top of page
  • Scripta

Don’t Be Afraid of Your PBM

Even CVS Caremark has realized that constant, consistent oversight is the only way to address hyperinflated drug prices.

For years, drug rebates were a big selling point for PBMs.

A small, self-funded payer could expect to see some percentage of their pharmacy spend returned to them each year. As the story goes, your PBM would use its vast purchasing power to negotiate bulk discounts with drug makers. The PBM would then pass the savings along.

Critics, consultants, auditors, and others who study the numbers knew that these middlemen were keeping an ever-increasing portion of the savings — often disguising that profit-taking as “fees.” But many payers, especially municipalities and small companies, became addicted to their PBM rebates.

Indeed, benefits managers would run screaming when told they should request formulary changes, even when it was pointed out that the % savings realized through PBM management would dwarf their cherished rebates.

Turn the page…

It’s 2019 and guess what? The PBMs themselves are now using their own, closely-held formularies to address soaring drug prices.


In a recent briefing, CVS Caremark, which managed 30% of all prescription claims in the US in 2018, proudly boasted of a new program designed to remove “hyperinflated” drugs from their formularies.

The program is designed to exclude drugs that:

(1) see very high price inflation (2) have big price tags compared to clinically equivalent alternatives (3) don’t have quality metrics to justify those high prices

Apparently, the program also offers ongoing monitoring of data for suspected fraud, waste and abuse, and utilization and specialty guideline management. Welcome to the party, CVS Caremark!

According to Derica Rice, CVS Health EVP and President of Caremark, “This flexible approach of ongoing reviews and removals —rather than annual — helps ensure that clients can stay ahead of rapidly changing market trends, rather than simply reacting to market changes.”

The result: CVS has dropped a grand whopping total of FIVE drugs, though they promise more to come.


As Co-Founder of Scripta Insights, Mindy Bradley has been working with self-funded companies for years.

Mindy will tell benefits advisers, benefits managers, HR directors, anyone who will listen, that the savings are right there in the data. (And it is your data.) It is not necessary to change PBMs in order to realize those savings, but you must be willing to confront the provider and to demand formulary changes in order to maximize your savings opportunity.

We have seen it before: Scripta was able to save one sample client 16.5% through steerage and employee engagement, but the client left an additional 21% in savings on the table because they were afraid to risk their rebates.

PBM Management Saves Money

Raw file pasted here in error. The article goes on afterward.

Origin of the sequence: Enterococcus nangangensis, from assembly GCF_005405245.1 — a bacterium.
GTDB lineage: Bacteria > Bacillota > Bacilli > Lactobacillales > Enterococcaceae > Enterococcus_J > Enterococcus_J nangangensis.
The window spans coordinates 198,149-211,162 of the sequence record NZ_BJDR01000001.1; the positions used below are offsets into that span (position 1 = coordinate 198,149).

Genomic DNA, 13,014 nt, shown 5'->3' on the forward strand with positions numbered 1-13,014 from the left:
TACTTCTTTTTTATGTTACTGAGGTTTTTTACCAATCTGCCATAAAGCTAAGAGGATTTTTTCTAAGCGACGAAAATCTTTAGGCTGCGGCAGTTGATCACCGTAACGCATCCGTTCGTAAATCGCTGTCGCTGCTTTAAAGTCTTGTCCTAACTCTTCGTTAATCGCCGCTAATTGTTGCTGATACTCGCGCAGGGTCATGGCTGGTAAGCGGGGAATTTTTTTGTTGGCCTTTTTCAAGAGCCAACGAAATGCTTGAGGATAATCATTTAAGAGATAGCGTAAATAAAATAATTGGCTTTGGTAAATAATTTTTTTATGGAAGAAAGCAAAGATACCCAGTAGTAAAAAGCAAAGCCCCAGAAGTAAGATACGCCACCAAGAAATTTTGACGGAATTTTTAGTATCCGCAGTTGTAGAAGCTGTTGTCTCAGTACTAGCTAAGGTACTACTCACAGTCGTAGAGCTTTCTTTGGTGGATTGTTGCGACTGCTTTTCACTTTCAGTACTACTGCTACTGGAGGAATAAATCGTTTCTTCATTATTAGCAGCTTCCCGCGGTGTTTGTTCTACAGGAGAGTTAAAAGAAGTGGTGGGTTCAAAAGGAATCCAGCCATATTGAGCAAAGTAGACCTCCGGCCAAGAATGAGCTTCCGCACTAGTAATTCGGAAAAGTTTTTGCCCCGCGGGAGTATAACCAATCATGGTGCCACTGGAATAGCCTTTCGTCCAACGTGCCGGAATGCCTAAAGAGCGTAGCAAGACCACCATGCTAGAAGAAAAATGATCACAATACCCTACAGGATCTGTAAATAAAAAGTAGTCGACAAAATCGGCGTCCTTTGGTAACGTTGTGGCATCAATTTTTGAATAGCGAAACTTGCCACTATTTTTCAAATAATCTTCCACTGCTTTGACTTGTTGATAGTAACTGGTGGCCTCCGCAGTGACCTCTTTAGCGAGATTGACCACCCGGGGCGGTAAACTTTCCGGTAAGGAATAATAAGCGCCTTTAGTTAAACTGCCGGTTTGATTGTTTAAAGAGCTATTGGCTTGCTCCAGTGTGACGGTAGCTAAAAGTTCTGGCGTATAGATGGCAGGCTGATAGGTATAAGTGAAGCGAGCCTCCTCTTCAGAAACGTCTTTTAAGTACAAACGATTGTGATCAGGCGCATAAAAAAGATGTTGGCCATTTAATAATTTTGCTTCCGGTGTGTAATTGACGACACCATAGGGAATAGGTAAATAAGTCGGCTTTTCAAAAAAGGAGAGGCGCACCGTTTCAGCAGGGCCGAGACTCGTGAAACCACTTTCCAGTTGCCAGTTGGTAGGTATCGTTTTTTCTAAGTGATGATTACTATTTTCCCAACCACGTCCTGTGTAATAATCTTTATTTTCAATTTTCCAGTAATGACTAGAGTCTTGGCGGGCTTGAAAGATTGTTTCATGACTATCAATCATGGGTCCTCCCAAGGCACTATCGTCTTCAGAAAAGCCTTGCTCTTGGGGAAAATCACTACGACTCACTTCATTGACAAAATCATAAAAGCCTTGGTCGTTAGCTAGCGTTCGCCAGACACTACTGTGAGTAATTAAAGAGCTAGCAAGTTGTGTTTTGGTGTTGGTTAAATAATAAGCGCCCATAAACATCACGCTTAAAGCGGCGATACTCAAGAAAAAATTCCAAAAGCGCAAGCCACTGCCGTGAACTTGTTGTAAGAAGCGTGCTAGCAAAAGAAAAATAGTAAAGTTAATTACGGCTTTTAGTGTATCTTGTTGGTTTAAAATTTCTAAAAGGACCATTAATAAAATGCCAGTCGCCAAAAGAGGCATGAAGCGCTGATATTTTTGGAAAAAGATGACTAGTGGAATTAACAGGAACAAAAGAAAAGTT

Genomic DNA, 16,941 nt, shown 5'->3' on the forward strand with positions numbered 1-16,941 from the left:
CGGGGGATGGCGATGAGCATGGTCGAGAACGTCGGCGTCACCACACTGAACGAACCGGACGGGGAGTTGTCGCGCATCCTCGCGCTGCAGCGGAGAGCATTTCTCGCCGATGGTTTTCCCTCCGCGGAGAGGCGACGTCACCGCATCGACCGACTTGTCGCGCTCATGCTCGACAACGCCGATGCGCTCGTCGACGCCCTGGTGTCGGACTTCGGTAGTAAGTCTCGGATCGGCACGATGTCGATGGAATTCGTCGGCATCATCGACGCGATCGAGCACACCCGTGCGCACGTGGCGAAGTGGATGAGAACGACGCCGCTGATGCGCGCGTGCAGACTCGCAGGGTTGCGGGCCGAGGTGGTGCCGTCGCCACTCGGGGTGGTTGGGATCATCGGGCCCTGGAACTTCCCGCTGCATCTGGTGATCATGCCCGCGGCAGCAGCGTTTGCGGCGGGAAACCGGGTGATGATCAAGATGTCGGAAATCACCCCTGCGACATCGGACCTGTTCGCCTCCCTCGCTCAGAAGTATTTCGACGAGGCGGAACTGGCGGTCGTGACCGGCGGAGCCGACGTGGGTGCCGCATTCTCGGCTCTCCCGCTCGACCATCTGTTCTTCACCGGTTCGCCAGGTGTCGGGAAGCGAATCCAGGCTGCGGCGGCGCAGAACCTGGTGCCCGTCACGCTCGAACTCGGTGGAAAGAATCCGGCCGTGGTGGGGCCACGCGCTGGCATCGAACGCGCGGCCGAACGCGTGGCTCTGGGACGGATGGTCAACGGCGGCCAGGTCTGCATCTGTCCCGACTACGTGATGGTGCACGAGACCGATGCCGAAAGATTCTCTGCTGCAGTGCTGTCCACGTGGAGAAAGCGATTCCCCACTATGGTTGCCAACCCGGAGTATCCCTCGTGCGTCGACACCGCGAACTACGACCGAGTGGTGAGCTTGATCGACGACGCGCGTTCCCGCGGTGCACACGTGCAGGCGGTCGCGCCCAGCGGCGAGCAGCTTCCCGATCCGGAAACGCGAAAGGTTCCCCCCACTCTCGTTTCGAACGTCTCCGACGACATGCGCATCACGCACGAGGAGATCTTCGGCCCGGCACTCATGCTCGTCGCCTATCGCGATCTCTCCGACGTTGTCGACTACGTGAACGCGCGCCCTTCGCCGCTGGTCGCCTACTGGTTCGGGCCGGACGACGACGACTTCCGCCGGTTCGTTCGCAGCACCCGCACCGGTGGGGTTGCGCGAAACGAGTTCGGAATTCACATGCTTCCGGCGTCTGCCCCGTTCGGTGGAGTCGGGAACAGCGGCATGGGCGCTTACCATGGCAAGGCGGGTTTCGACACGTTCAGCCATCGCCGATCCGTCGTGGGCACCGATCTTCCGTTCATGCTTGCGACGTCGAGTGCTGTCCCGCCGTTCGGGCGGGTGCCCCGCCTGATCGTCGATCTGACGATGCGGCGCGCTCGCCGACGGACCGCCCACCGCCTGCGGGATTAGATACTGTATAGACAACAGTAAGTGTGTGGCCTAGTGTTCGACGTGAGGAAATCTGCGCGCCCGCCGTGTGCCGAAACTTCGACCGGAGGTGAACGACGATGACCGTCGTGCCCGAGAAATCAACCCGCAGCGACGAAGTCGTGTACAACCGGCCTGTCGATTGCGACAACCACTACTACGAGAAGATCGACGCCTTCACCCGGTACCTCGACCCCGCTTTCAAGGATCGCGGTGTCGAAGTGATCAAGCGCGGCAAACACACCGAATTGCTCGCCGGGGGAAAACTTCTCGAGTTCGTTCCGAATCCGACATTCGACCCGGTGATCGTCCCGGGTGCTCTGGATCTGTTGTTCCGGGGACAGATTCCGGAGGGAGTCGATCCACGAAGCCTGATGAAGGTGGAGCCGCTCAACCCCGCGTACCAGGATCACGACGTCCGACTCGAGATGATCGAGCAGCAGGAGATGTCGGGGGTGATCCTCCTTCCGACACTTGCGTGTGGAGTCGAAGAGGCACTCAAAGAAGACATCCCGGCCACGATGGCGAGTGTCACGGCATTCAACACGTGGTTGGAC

For the willing, Scripta’s proprietary technology platform delivers constant, consistent vigilance, enabling us to identify unnecessary over-spending and stop it — before it hits your bottom line.

Among the five drugs Caremark has already dropped you’ll find Zydus Pharmaceuticals’ 1000-mg Metformin ER (extended release). The cost of that particular drug averages $617 for a 30-day supply. Regular Metformin, which helps diabetics control their sugar levels, costs just $3.80 for a 30-day supply.

Caremark is well-pleased with itself since, as you might imagine, removing that one drug alone could drive considerable savings, given their client base (at $7,350 per year, per patient).

Mindy Bradly’s not buying it: “It should never have been on the formulary to begin with.”


We know that the pharmaceutical market changes every day. New drugs come to market, brand names lose patent protection, new generics arrive to compete with old generics… and sometimes drug makers just decide they want to charge more.

The formulary is the list of drugs your PBM is willing to pay for, at least partially, for any given disease state or indication. It MUST be a living document. Annual or quarterly updates simply can’t keep up with this market… And yet the fascination with rebates persists, even as PBM profits continue to soar.

According to one executive at Express Scripts, PBMs keep roughly 10% of rebates. CVS Caremark says it passes 98% of those rebates back to the insurance plan. But since negotiations with drug makers are “trade secrets,” there is no way to check their math!

Meanwhile, according to Investor’s Business Daily, the three biggest PBMs reported better second-quarter earnings growth than the top three pharmaceutical companies. On an adjusted earnings per share basis, for instance, CVS reported 12% growth just in the second quarter of this year.




bottom of page